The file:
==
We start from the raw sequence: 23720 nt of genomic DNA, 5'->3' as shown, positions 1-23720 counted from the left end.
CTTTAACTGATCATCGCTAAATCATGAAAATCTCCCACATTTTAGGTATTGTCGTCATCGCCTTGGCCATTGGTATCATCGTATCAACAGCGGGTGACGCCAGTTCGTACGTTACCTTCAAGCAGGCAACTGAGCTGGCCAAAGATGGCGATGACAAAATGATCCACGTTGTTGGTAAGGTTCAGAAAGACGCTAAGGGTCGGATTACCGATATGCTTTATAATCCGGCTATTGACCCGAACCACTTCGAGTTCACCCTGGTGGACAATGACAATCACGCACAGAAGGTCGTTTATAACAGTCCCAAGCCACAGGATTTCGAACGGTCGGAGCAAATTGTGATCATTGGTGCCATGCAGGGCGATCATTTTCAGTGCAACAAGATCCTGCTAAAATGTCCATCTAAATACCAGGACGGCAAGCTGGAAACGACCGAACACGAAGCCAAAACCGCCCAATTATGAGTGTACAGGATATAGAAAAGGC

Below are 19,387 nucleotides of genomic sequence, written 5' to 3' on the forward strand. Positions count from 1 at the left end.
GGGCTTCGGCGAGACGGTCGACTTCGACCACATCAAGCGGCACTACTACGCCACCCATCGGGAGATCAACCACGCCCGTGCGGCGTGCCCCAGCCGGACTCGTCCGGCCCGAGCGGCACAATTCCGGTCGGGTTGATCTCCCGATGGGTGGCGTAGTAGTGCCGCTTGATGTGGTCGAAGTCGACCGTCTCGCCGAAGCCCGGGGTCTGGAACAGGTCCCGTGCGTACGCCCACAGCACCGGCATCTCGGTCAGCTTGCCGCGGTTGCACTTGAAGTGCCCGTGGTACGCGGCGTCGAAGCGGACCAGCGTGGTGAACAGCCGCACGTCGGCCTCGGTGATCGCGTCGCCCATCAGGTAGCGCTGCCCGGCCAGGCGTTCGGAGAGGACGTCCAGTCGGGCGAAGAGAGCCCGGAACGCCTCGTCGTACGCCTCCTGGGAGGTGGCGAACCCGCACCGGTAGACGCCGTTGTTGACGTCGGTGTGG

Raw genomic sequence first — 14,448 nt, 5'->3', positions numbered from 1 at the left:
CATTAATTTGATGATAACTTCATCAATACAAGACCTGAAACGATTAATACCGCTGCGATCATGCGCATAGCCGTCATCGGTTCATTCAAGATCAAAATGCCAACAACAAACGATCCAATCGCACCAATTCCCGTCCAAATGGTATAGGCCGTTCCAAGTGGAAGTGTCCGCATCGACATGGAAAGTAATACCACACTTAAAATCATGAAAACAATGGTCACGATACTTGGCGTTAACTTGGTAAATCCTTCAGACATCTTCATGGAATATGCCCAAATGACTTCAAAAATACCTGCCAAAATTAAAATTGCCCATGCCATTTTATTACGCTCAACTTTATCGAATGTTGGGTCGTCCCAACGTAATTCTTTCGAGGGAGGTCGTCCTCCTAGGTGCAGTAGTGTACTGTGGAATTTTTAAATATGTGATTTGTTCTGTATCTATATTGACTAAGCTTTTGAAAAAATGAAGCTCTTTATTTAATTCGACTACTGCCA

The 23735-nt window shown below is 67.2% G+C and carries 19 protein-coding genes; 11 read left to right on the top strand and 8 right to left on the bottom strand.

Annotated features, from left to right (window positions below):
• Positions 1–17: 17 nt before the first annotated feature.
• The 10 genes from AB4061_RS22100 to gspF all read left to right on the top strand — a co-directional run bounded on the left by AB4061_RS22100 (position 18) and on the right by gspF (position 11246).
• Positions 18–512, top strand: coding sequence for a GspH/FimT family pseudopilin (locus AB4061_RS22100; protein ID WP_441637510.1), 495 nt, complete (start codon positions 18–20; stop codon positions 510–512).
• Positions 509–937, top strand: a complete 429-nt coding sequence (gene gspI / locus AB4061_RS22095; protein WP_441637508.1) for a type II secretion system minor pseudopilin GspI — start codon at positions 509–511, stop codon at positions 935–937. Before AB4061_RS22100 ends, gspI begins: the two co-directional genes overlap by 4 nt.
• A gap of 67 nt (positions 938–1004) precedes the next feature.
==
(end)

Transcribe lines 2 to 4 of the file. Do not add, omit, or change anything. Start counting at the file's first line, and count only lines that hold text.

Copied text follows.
CTTTAACTGATCATCGCTAAATCATGAAAATCTCCCACATTTTAGGTATTGTCGTCATCGCCTTGGCCATTGGTATCATCGTATCAACAGCGGGTGACGCCAGTTCGTACGTTACCTTCAAGCAGGCAACTGAGCTGGCCAAAGATGGCGATGACAAAATGATCCACGTTGTTGGTAAGGTTCAGAAAGACGCTAAGGGTCGGATTACCGATATGCTTTATAATCCGGCTATTGACCCGAACCACTTCGAGTTCACCCTGGTGGACAATGACAATCACGCACAGAAGGTCGTTTATAACAGTCCCAAGCCACAGGATTTCGAACGGTCGGAGCAAATTGTGATCATTGGTGCCATGCAGGGCGATCATTTTCAGTGCAACAAGATCCTGCTAAAATGTCCATCTAAATACCAGGACGGCAAGCTGGAAACGACCGAACACGAAGCCAAAACCGCCCAATTATGAGTGTACAGGATATAGAAAAGGC

Below are 19,387 nucleotides of genomic sequence, written 5' to 3' on the forward strand. Positions count from 1 at the left end.
GGGCTTCGGCGAGACGGTCGACTTCGACCACATCAAGCGGCACTACTACGCCACCCATCGGGAGATCAACCACGCCCGTGCGGCGTGCCCCAGCCGGACTCGTCCGGCCCGAGCGGCACAATTCCGGTCGGGTTGATCTCCCGATGGGTGGCGTAGTAGTGCCGCTTGATGTGGTCGAAGTCGACCGTCTCGCCGAAGCCCGGGGTCTGGAACAGGTCCCGTGCGTACGCCCACAGCACCGGCATCTCGGTCAGCTTGCCGCGGTTGCACTTGAAGTGCCCGTGGTACGCGGCGTCGAAGCGGACCAGCGTGGTGAACAGCCGCACGTCGGCCTCGGTGATCGCGTCGCCCATCAGGTAGCGCTGCCCGGCCAGGCGTTCGGAGAGGACGTCCAGTCGGGCGAAGAGAGCCCGGAACGCCTCGTCGTACGCCTCCTGGGAGGTGGCGAACCCGCACCGGTAGACGCCGTTGTTGACGTCGGTGTGG